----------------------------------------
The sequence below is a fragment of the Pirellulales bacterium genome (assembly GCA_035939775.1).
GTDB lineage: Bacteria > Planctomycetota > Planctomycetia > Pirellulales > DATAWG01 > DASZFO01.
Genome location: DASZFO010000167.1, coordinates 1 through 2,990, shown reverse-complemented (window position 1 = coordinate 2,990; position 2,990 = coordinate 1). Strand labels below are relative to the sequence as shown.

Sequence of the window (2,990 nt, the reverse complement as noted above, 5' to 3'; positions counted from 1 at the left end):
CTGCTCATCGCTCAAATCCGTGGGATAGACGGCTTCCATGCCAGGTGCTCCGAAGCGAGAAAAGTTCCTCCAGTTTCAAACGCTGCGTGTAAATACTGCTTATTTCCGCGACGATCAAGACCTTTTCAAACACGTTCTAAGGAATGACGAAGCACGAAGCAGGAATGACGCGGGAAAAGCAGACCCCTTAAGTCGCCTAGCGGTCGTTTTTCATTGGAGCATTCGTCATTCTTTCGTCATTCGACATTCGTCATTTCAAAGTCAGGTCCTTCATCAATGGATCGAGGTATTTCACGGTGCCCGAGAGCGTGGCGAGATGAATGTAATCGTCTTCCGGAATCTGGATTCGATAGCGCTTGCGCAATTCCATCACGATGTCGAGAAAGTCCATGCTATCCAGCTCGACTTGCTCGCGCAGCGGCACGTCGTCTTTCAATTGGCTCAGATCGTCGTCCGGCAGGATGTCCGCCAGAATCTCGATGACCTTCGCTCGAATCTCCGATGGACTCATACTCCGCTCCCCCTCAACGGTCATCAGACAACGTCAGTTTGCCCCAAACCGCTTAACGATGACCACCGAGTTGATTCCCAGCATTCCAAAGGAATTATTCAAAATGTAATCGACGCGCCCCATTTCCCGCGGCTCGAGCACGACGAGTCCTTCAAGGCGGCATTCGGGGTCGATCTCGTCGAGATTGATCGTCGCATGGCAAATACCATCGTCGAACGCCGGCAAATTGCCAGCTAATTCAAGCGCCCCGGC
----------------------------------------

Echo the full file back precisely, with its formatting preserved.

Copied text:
The sequence below is a fragment of the Pirellulales bacterium genome (assembly GCA_035939775.1).
GTDB lineage: Bacteria > Planctomycetota > Planctomycetia > Pirellulales > DATAWG01 > DASZFO01.
Genome location: DASZFO010000167.1, coordinates 1 through 2,990, shown reverse-complemented (window position 1 = coordinate 2,990; position 2,990 = coordinate 1). Strand labels below are relative to the sequence as shown.

Sequence of the window (2,990 nt, the reverse complement as noted above, 5' to 3'; positions counted from 1 at the left end):
CTGCTCATCGCTCAAATCCGTGGGATAGACGGCTTCCATGCCAGGTGCTCCGAAGCGAGAAAAGTTCCTCCAGTTTCAAACGCTGCGTGTAAATACTGCTTATTTCCGCGACGATCAAGACCTTTTCAAACACGTTCTAAGGAATGACGAAGCACGAAGCAGGAATGACGCGGGAAAAGCAGACCCCTTAAGTCGCCTAGCGGTCGTTTTTCATTGGAGCATTCGTCATTCTTTCGTCATTCGACATTCGTCATTTCAAAGTCAGGTCCTTCATCAATGGATCGAGGTATTTCACGGTGCCCGAGAGCGTGGCGAGATGAATGTAATCGTCTTCCGGAATCTGGATTCGATAGCGCTTGCGCAATTCCATCACGATGTCGAGAAAGTCCATGCTATCCAGCTCGACTTGCTCGCGCAGCGGCACGTCGTCTTTCAATTGGCTCAGATCGTCGTCCGGCAGGATGTCCGCCAGAATCTCGATGACCTTCGCTCGAATCTCCGATGGACTCATACTCCGCTCCCCCTCAACGGTCATCAGACAACGTCAGTTTGCCCCAAACCGCTTAACGATGACCACCGAGTTGATTCCCAGCATTCCAAAGGAATTATTCAAAATGTAATCGACGCGCCCCATTTCCCGCGGCTCGAGCACGACGAGTCCTTCAAGGCGGCATTCGGGGTCGATCTCGTCGAGATTGATCGTCGCATGGCAAATACCATCGTCGAACGCCGGCAAATTGCCAGCTAATTCAAGCGCCCCGGC